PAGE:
The story of Murtaza Ahmadi, the “little Afghan Messi” touched everyone in 2016. But after the dream of meeting the soccer star, the little boy shares his present story, the nightmare of the innumerable, displaced by the conflict with the Taliban.

Little Murtaza resided with his family in the Jaghori district of the southern province of Ghazni in Afghanistan, considered the safest and most peaceful area in the last 17 years of conflict, but the calmness ended in early November when the Taliban stormed the region, forcing more than two thirds of the population to flee in search of refuge.

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“I miss our house in Jaghori, I do not have a ball here and I cannot play football or go out,”

lamented the young boy, where he and his family have taken refuge for two weeks. Murtaza, his parents, and his four brothers live in a more than modest room in a building shared with a neighbor in one of the hills in the west of the capital, after having stopped for a while in the neighboring province of Bamyan.

Image Credit: AFP

The boy’s eyes fill with tears when he remembers that the two signed shirts and the ball that Messi gave him, who he came to know in 2016 in Qatar, were left at home.

“We had to leave them behind in Jaghori,” he explained. “We could not bring them because we left the house during the night, and Mom asked me to leave the ball and the shirts.”

Afghan security forces have expelled insurgents from the area, but the family has decided not to return to the village. And that is before the Taliban broke into the region in November, the family received continuous telephone threats because of the sudden fame of Murtaza, said his older brother, Humayoon Ahmadi, 17 years.

“After Murtaza met Messi in Qatar, the situation became complicated and we lived in fear because people around us thought that Messi had given us a lot of money,” Ahmadi lamented.

The young man related how at times unknown people roamed the house at nightfall and relatives faced threats.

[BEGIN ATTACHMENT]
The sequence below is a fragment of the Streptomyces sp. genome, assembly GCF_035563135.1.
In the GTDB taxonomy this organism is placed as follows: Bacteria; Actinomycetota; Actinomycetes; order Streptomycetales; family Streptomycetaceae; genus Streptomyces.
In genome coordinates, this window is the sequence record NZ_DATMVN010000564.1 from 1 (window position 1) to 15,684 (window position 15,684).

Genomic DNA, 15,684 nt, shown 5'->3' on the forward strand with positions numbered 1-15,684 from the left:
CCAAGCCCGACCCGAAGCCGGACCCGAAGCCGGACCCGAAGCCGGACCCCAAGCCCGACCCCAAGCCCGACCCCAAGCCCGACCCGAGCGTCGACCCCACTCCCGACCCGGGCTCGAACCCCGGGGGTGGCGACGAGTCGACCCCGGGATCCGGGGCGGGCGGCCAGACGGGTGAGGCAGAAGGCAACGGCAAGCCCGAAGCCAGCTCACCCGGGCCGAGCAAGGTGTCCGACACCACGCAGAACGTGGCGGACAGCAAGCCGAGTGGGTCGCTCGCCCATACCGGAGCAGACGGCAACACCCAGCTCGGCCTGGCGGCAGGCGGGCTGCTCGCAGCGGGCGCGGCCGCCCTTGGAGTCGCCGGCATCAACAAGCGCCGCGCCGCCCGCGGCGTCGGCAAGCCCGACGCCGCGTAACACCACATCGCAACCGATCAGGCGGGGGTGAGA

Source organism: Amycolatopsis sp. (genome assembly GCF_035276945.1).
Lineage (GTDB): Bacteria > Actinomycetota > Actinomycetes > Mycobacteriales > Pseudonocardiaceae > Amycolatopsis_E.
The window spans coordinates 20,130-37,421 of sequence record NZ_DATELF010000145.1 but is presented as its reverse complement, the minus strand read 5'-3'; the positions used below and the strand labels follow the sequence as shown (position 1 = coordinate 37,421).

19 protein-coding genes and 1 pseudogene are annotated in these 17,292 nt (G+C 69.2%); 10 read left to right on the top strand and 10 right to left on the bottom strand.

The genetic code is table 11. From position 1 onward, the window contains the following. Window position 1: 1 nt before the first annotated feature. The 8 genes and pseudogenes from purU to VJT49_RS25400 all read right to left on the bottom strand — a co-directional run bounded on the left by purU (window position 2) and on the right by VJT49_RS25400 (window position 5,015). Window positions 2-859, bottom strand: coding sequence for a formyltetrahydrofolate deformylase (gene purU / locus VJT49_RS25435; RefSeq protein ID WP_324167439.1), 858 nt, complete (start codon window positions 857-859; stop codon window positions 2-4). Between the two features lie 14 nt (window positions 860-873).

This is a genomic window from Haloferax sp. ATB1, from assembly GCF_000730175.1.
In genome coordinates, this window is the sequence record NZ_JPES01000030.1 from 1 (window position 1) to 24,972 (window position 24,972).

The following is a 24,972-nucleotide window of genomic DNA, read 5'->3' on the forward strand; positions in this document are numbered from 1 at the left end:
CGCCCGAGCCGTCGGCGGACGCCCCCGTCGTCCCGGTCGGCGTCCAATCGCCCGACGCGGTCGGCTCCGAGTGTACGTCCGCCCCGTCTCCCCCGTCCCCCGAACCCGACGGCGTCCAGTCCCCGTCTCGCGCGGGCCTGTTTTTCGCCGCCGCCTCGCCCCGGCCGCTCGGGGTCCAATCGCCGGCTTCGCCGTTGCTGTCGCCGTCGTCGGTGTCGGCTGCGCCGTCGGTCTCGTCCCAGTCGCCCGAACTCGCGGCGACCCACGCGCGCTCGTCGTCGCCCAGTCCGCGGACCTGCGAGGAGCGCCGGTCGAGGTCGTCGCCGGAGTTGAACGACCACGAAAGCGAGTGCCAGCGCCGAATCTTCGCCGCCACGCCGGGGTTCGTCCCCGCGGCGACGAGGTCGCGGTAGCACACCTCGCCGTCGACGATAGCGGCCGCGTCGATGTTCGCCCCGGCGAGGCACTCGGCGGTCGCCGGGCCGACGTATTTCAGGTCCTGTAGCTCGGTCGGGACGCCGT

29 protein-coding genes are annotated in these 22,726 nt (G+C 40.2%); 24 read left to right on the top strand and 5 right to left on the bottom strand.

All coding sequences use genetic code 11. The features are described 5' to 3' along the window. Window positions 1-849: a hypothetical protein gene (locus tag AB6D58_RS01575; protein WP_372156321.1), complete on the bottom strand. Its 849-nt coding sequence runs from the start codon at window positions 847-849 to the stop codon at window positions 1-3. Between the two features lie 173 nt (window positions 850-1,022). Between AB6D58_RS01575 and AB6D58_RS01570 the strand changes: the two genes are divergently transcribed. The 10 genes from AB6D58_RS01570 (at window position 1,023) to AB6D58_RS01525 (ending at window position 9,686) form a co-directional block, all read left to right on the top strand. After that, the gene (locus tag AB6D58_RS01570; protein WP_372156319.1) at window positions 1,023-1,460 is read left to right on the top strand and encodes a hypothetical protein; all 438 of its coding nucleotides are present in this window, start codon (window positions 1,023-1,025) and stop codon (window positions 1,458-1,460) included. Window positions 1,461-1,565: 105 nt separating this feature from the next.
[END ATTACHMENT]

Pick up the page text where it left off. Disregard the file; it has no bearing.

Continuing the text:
“Because of all this, we were afraid that he would be kidnapped and we practically locked up Murtaza at home and we did not send him to school for two years,” he summarized.

Until the threats became unbearable, the family took the path of exile to Pakistan in May 2016, hoping to reach the United States.

However, the request was rejected after a few months and Murtaza, his parents and brothers were forced to return to their village, where they have been displaced now because of the conflict. They are not the only ones, only this year, more than 300,000 people have moved and live in difficult conditions, relying above all on government and non-governmental organization assistance. This is the case of the family of the young follower of Messi, who depended on the income obtained in their farms and in Kabul goes ahead with the help of relatives and NGOs.

Two years after coming face to face with Messi, Murtaza has not forgotten a promise made by the Argentine on his trip to Qatar.

“Messi told me ‘when you’re a little older, I’ll fix things for you”, said the boy, before regretting that he has not had contact with the player since then.

“Take me with you, I cannot play soccer here, there’s only ‘daz-dooz’ here,” he asked, imitating the sound of explosions and shots.

“Every time he hears a bomb or the sound of a gunshot, he runs to hide under my chador,” explained his mother, Shafiqa, 38.


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